Chicago area Metra worker Leonard Brzinski was denied recovery for injuries he suffered after falling into a sinkhole while working. Under the Federal Employers’ Liability Act (FELA), a train company employee can bring suit for injuries suffered on the job due to the employer’s negligence.
Brzinski arrived at work in Orland Park, Illinois, to investigate an accident. He was walking along the service road that ran parallel to the railroad tracks for the purpose of taking photographs. While he was walking, the ground gave way and Mr. Brzinski stepped into an 18-inch sinkhole with his left foot and injured himself.
Brzinski filed suit against Metra seeking recovery for his injuries. The defendant, Metra, filed a motion for summary judgment stating (1) Leonard was not one of the employees statutorily allowed to recover under FELA and (2) that Metra had no actual or constructive notice of the sinkhole that caused the injury.
The trial court granted Metra’s motion on the second argument- that Leonard failed to establish that Metra was or should have been on notice of the sinkhole defect. Therefore Metra was not responsible for Brzinski’s injuries.
Brzinski appealed to the Illinois Appellate Court, who affirmed the decision of the trial court. The appeals court further stated that their decision was partly because of the consequences that would occur if they did side with the plaintiff despite his lack of proof. Namely, that every railroad would be liable for damages to an employee who was injured while working for them whether it was due to the railroad’s negligence or not. The court did not feel this was the intention of the FELA statute.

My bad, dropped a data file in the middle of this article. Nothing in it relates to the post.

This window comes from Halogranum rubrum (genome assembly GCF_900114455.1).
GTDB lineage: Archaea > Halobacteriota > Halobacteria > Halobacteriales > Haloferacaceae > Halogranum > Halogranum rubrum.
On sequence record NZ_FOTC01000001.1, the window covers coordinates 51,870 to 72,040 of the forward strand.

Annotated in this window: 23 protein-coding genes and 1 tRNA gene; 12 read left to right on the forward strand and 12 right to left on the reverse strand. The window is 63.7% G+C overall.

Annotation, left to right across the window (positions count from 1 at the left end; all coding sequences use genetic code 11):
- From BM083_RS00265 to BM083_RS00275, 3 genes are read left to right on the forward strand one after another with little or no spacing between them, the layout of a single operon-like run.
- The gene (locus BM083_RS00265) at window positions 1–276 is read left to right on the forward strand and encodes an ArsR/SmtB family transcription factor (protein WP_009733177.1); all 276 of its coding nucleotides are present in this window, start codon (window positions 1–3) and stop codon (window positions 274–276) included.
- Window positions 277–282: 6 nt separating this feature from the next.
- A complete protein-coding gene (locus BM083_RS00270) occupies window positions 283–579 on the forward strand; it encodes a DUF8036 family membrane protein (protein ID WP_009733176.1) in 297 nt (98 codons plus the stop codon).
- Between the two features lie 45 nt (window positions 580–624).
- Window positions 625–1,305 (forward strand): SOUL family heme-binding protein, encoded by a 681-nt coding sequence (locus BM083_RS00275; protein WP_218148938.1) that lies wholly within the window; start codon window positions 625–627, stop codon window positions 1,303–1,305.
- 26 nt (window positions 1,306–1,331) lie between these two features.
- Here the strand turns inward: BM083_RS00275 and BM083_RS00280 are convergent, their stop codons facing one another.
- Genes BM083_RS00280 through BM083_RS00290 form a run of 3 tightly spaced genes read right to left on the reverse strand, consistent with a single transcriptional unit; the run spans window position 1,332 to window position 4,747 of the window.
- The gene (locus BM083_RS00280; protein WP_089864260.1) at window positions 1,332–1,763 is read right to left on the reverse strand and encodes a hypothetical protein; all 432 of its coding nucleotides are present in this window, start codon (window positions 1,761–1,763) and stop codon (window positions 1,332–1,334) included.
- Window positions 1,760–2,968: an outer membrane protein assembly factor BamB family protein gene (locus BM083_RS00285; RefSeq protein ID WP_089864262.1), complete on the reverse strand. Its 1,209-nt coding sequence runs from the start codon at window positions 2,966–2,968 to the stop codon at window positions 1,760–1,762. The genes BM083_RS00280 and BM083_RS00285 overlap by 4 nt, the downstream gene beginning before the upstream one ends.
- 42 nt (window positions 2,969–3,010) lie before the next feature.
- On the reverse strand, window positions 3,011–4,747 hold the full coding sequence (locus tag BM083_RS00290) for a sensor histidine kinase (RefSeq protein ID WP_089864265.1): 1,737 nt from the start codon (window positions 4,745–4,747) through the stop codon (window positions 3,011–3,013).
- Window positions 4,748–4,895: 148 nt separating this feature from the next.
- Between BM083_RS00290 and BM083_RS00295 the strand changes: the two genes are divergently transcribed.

Furthermore, the employee’s burden under FELA is already “significantly lighter” than in typical common law negligence cases. So the burden of proof placed on the employee is already set very low. To further lower it would essentially “make the [railroad] employer the insurer of the safety of its employees”. However, under the FELA “the basis of [the railroad’s] liability is its negligence, not the fact that injuries occur”.
The Illinois appeals court held that plaintiff did not prove that Metra was aware of the sinkhole defect. Metra was and is responsible for providing a safe work place, part of which is conducting inspections and maintenance. But that responsibility only extends to a reasonable degree. In this case the court felt that unless Metra was aware that a sinkhole existed, or should have been aware, then they could not be held liable for any injuries resulting from the sinkhole.
The duty for proving that Metra should have been aware of the relevant sinkhole rested with Brzinski. In neither his original lawsuit or appeal was Brzinski able to show that the “reasonable” inspections Metra was responsible for conducting would have discovered the sinkhole. So if it was unreasonable to expect them to know about it, then the court found that it would also be unreasonable to hold them liable for it.
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